Most action/thriller movies these days rely heavily on either CGI or vast scenic backdrops, that double up as distractions when not much is happening on screen. Quentin Tarantino has never really needed either. He has words. Rooted in only two settings throughout its runtime of over three hours, The Hateful Eight confines the action into a concentrated area, and hence magnifies its effect. The idea could have bombed in the hands of a lesser mortal.
Reminiscent of the sex ratio in most nightclubs in India, seven men and a woman find themselves holed into a haberdashery to shield themselves from an ongoing blizzard. The next few hours involve a battle of wits and shifting allegiances as every person tries to outsmart the other. Fitting in eight characters and doing justice to all of them in the space of a movie is not the easiest thing to do, but we see characters that have been craftily etched out by Tarantino.
With an ensemble cast which includes Samuel L Jackson, Kurt Russell, Tim Roth, Bruce Dern, and Jennifer Leigh to name a few, The Hateful Eight develops all characters as it goes along. Samuel L Jackson, an actor who is often heavily lampooned for his choice of films. However, he redeems himself whenever he works under the strict eye of Quentin Tarantino. As a Major Marquis Warren, he gets the meatiest role in the film by far.
Throughout most of the film, the viewer is held captive with the masterful use of dialogue. Conversation has always been an integral characteristic to Tarantino’s films. The most banal of topics discussed between two characters become engrossing when written by him. The journey from words to violence is a slow and steady descent here. When words no longer sustain civility, violence creates a sense of safety.
Veteran Kurt Russell does a commendable job as the ‘Hangman’ , while the other Tarantino regulars Michael Madsen and Tim Roth return as Joe Gage and Oswaldo Mobray. Both do a competent job, but the mean streak that Michael Madsen is so easily capable of is not utilised.
Set in the post civil war era, it is shot in glorious 70mm Panavision, all the characters find plenty to do in the wide range of the lens. The 70mm lens, which is utilized best in grand epics, seems to be an odd choice for a tale which is mostly set indoors.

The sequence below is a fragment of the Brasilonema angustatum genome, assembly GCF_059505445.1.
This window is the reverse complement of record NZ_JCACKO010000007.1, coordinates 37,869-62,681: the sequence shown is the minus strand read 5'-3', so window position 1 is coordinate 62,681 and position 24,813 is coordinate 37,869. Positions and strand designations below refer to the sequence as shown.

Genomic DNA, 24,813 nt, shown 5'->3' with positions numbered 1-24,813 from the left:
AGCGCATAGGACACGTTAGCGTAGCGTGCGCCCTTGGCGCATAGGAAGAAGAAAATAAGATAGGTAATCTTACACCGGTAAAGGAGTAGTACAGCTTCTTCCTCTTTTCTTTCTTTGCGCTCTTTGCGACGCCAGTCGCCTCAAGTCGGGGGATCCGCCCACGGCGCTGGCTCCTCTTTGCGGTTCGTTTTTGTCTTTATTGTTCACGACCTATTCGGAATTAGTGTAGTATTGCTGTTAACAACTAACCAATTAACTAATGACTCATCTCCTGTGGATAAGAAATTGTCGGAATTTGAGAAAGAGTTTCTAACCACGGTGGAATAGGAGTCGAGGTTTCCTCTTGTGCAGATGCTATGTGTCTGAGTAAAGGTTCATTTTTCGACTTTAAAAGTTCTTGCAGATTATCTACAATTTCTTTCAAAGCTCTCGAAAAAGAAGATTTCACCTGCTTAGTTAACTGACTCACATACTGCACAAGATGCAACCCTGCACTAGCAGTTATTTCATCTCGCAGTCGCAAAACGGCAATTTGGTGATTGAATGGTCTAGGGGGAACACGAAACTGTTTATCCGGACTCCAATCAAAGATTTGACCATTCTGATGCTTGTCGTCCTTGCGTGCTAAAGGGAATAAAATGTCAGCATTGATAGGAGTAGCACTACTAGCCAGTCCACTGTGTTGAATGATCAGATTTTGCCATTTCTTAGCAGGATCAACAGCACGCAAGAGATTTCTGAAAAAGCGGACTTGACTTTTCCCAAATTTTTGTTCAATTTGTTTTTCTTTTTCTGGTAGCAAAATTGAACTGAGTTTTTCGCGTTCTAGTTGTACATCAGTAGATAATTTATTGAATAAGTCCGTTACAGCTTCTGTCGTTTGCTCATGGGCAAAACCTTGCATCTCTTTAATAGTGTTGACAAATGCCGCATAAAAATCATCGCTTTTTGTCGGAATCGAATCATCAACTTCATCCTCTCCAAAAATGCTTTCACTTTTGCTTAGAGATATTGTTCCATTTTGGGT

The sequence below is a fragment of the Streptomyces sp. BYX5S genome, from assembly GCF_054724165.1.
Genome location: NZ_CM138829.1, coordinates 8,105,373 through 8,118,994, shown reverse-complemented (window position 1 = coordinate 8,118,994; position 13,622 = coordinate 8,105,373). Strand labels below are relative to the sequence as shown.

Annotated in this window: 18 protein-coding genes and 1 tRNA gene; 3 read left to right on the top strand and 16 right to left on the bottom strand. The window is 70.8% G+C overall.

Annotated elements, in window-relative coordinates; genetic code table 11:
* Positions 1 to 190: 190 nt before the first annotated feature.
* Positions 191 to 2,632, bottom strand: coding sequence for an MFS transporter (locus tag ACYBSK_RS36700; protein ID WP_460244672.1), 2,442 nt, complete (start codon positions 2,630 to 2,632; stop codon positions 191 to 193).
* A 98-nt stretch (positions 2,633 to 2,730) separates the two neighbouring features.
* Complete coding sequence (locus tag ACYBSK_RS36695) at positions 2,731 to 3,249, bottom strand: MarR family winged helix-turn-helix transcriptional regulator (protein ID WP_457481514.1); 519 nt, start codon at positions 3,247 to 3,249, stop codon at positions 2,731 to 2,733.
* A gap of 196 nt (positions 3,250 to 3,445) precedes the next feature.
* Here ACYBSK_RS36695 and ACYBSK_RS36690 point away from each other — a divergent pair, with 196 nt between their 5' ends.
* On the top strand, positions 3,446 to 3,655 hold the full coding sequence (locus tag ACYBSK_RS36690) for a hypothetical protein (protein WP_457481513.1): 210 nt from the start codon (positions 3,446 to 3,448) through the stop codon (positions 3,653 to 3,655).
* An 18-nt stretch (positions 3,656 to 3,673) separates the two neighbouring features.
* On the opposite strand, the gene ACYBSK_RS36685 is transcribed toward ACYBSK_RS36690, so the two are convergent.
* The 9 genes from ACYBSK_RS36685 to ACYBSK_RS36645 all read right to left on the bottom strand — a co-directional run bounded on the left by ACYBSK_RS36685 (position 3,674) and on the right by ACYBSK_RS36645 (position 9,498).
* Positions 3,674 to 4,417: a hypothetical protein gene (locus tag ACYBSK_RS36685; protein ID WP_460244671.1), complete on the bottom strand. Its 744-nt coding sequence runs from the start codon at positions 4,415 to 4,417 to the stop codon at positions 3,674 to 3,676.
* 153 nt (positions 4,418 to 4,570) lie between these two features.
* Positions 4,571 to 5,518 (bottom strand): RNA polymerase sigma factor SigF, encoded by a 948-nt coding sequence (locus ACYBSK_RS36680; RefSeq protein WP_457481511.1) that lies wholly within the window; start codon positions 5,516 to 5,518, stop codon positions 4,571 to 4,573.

Violence is a prevalent aspect in the world of Quentin Tarantino. The violence that seemingly affable people are capable of when pushed towards the edge. However, it is always justified. Here, we don’t see vengeful violence like a Django Unchained or Inglorious Basterds. We see men reasoning their way into murder. For instance, Major Warren, although always armed, deduces the motives of a person carefully and only pulls the trigger when it becomes essential to his own survival.
The conservative Media Research Center has referred to the film as “a snuff film with big-name stars”, and denounced the heavy use of violence. The implication here is that Tarantino relies on excessive depiction of violence to sell a movie. This is not the case. The violence here is toned down from earlier Tarantino offerings and often borders on the comical with an overuse of squirting blood.
As expected, a moral code is almost absent from the DNA of the film. The repeated references to the blackness of Samuel L Jackson’s character portray the ugly face of an America of the past, and maybe even the present.
Another dominant strain throughout is the silencing of the woman. We hear about Dommy Domergue from different characters uptil the very end, and she is not given a voice. In a film filled to the brim with conversation, Leigh’s absence from the activity becomes glaring. After a while, it becomes unclear whether Tarantino is commenting on the unfair treatment of women or partaking in it. Jennifer Leigh, as Daisy Domergue proves that she doesn’t always need the spoken word to get the message across.
The Golden Globe winning background score of the film enmeshes with the narrative in interesting ways and creates a riveting experience. 87 year old composer Ennio Morricone has created an original score which is minimalistic but does the job.
Race has been an integral theme to some of the works of Tarantino. While movies such as Django Unchained were an unabashed celebration of the violence that an oppressed slave unleashes on his white tormentors, The Hateful Eight tones it down a few notches. Major Marquis Warren’s(Samuel L Jackson) confrontation with the racist General Sandy Smithers(Bruce Dern) is possibly the highlight of the film.
Aware of the consequences of shooting an unarmed man, Jackson, as Warren places a pistol within reach of the army veteran. He then begins to narrate a story provoking the General to reach for the weapon.
The Hateful Eight has a liberal dosage of all the Tarantinosque elements that we are used to by now; masterful storytelling, men who like to talk a lot, bloodbaths, the n-word, people dying a lot, and a good old Mexican stand-off. Tarantino has recently stated that he will possibly make no more than 10 films. With eight already in his kitty, we might not be seeing a lot more of the director, but he seems intent on bowing out on a high note.